The Fed’s policymakers meet this week, and handicapping what they’ll do is as avid as March Madness bets. The diff: Much more money is at stake with the Fed.
When the Federal Reserve’s Federal Open Market Committee reveals its latest thinking (or some of it) on Wednesday, many Wall Street prognosticators believe the FOMC will announce an end to its short-term interest rate hikes and to its balance sheet reduction.
Certainly, a lot of the speculation already is priced into capital markets. Fed board members have been making dovish sounds in public. But this Fed is not prone to surprise—and Fed Chair Jerome Powell has learned to guard his tongue better. Last year, stray Powell remarks that the Fed would proceed on auto-pilot to keep raising the benchmark federal funds rate, which affects short rates, convulsed the markets.
On Wednesday, the Fed will issue a statement by the committee and Powell will hold a news conference.
Here’s what may, if the savants are right, happen:
The Fed will pronounce the rate-hike regime is over. Starting in 2015 and increasing in tempo through last December’s meeting, the Fed has raised the benchmark rate nine times (once each in 2015 and 2016, three times in 2017, and four last year). That lifted the rate to a current band of 2.25% to 2.5%, from near-zero.
All along, the plan had been to move short rates back to their usual levels, a process called “normalization.” That is around 5%, although the rate in this century has been more like 3%. Many argue that the “natural rate” is lower nowadays because of enhanced globalization of finance, which means more foreigners are buying US bonds.
The Fed’s original hope was to raise the rate sufficiently high so it would have plenty of room to lower it again as a stimulus measure, come the next recession. But that wish seems to have withered.
The wagering is that the Fed will do nothing this year, according to the futures market run by CME Group. And indeed, by year-end, almost a quarter (23.5%) of the betting is that the Fed will cut by a quarter percentage point, which is in keeping with the general expectation that a recession will hit in late 2019 or 2020.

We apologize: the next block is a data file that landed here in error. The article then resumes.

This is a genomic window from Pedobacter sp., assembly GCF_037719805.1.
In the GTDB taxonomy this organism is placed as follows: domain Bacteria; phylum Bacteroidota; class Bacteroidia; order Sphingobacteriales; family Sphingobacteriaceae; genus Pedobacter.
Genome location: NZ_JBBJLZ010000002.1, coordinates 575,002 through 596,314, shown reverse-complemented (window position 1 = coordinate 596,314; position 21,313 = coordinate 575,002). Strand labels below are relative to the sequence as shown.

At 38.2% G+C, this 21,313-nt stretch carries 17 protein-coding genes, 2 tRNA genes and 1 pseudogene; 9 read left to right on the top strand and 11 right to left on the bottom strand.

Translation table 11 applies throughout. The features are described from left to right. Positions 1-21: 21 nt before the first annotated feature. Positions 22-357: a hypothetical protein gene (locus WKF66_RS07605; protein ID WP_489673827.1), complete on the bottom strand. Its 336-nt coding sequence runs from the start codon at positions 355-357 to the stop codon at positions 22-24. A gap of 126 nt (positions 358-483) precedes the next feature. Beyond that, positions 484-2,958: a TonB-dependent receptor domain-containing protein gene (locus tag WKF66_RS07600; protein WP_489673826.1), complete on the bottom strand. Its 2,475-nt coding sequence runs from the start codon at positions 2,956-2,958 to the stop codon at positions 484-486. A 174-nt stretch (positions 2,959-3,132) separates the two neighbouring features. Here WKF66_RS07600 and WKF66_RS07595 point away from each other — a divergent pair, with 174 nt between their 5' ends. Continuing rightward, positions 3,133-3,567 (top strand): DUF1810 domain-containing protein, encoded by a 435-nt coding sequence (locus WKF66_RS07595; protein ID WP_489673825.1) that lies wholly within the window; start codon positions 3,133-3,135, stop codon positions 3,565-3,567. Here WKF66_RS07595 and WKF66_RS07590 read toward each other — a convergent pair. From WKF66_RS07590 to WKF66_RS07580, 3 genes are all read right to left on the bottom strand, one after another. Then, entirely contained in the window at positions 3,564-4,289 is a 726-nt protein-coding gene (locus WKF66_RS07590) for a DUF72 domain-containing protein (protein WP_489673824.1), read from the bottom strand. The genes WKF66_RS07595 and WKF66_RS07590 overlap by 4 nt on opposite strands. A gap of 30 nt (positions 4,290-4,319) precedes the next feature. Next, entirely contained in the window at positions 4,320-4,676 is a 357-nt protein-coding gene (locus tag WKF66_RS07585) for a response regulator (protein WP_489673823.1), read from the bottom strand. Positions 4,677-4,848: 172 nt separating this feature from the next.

The Fed balance sheet will stop shrinking later this year. Over the past four years, the Fed has been unwinding its vast hoard of Treasury and mortgage bonds, in a bid to increase long-term rates. This move reversed the central bank’s quantitative easing program begun in response to the financial crisis and the Great Recession—where the Fed bought enormous sums of these bonds to lower long rates and stimulate the economy.
Before the crisis, the Fed’s balance sheet was only $800 billion. At its height, the count was $4.5 trillion. Lately, the Fed has been letting about $50 billion of this paper mature, and its holdings now are around $4 trillion. Many expect the Fed will say it will stop this later in 2019, letting the balance sheet settle at around $3.5 trillion to $3.7 trillion.
A shift in what bonds the Fed holds. With the once-devastated housing market restored, though it’s nothing like it was before, the Fed would let the mortgage bonds (a.k.a., mortgage-backed securities) roll off and concentrate on owning Treasuries. Plus, it would move more into shorter-term Treasury bills. Reason: To give it more flexibility, as these obligations mature much sooner than the long bonds.
The Fed by law must buy Treasuries at auction, when they are newly issued. But there’s a quirk in the law that would allow the Fed to buy T-bills in the open market; If it uses proceeds from mortgage bonds’ maturing, it can foray away from the auctions and expand its sway.
The Fed still has some options once a recession appears. Likely, its response will be to buy more bonds, as it has less of a range to lower interest rates.
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